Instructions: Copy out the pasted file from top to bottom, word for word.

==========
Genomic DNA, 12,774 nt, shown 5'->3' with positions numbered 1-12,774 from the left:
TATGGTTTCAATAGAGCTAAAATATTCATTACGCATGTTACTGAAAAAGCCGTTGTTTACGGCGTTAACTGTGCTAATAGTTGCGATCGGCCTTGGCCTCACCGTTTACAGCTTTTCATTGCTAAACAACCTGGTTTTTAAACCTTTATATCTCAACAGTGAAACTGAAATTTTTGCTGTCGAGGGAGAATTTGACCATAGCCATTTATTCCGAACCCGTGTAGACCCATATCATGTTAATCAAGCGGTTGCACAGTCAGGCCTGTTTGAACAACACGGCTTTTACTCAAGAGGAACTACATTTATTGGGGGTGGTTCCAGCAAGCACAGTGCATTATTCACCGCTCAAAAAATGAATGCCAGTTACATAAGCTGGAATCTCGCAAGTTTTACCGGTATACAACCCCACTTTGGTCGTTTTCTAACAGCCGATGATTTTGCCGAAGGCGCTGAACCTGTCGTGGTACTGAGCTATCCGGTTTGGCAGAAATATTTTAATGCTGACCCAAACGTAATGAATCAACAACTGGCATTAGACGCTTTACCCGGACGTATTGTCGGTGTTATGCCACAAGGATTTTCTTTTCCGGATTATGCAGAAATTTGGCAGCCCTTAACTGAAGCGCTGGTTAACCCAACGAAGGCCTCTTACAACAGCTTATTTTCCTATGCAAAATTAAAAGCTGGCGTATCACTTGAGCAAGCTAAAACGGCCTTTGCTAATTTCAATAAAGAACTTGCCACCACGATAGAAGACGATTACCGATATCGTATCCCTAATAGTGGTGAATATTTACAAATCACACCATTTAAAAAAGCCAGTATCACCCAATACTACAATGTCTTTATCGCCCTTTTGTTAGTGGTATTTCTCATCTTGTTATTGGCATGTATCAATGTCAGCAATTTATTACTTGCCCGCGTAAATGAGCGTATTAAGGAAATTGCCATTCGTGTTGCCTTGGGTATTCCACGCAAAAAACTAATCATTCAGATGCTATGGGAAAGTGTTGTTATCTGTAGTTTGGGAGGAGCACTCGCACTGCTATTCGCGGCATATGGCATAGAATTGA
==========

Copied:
Genomic DNA, 12,774 nt, shown 5'->3' with positions numbered 1-12,774 from the left:
TATGGTTTCAATAGAGCTAAAATATTCATTACGCATGTTACTGAAAAAGCCGTTGTTTACGGCGTTAACTGTGCTAATAGTTGCGATCGGCCTTGGCCTCACCGTTTACAGCTTTTCATTGCTAAACAACCTGGTTTTTAAACCTTTATATCTCAACAGTGAAACTGAAATTTTTGCTGTCGAGGGAGAATTTGACCATAGCCATTTATTCCGAACCCGTGTAGACCCATATCATGTTAATCAAGCGGTTGCACAGTCAGGCCTGTTTGAACAACACGGCTTTTACTCAAGAGGAACTACATTTATTGGGGGTGGTTCCAGCAAGCACAGTGCATTATTCACCGCTCAAAAAATGAATGCCAGTTACATAAGCTGGAATCTCGCAAGTTTTACCGGTATACAACCCCACTTTGGTCGTTTTCTAACAGCCGATGATTTTGCCGAAGGCGCTGAACCTGTCGTGGTACTGAGCTATCCGGTTTGGCAGAAATATTTTAATGCTGACCCAAACGTAATGAATCAACAACTGGCATTAGACGCTTTACCCGGACGTATTGTCGGTGTTATGCCACAAGGATTTTCTTTTCCGGATTATGCAGAAATTTGGCAGCCCTTAACTGAAGCGCTGGTTAACCCAACGAAGGCCTCTTACAACAGCTTATTTTCCTATGCAAAATTAAAAGCTGGCGTATCACTTGAGCAAGCTAAAACGGCCTTTGCTAATTTCAATAAAGAACTTGCCACCACGATAGAAGACGATTACCGATATCGTATCCCTAATAGTGGTGAATATTTACAAATCACACCATTTAAAAAAGCCAGTATCACCCAATACTACAATGTCTTTATCGCCCTTTTGTTAGTGGTATTTCTCATCTTGTTATTGGCATGTATCAATGTCAGCAATTTATTACTTGCCCGCGTAAATGAGCGTATTAAGGAAATTGCCATTCGTGTTGCCTTGGGTATTCCACGCAAAAAACTAATCATTCAGATGCTATGGGAAAGTGTTGTTATCTGTAGTTTGGGAGGAGCACTCGCACTGCTATTCGCGGCATATGGCATAGAATTGA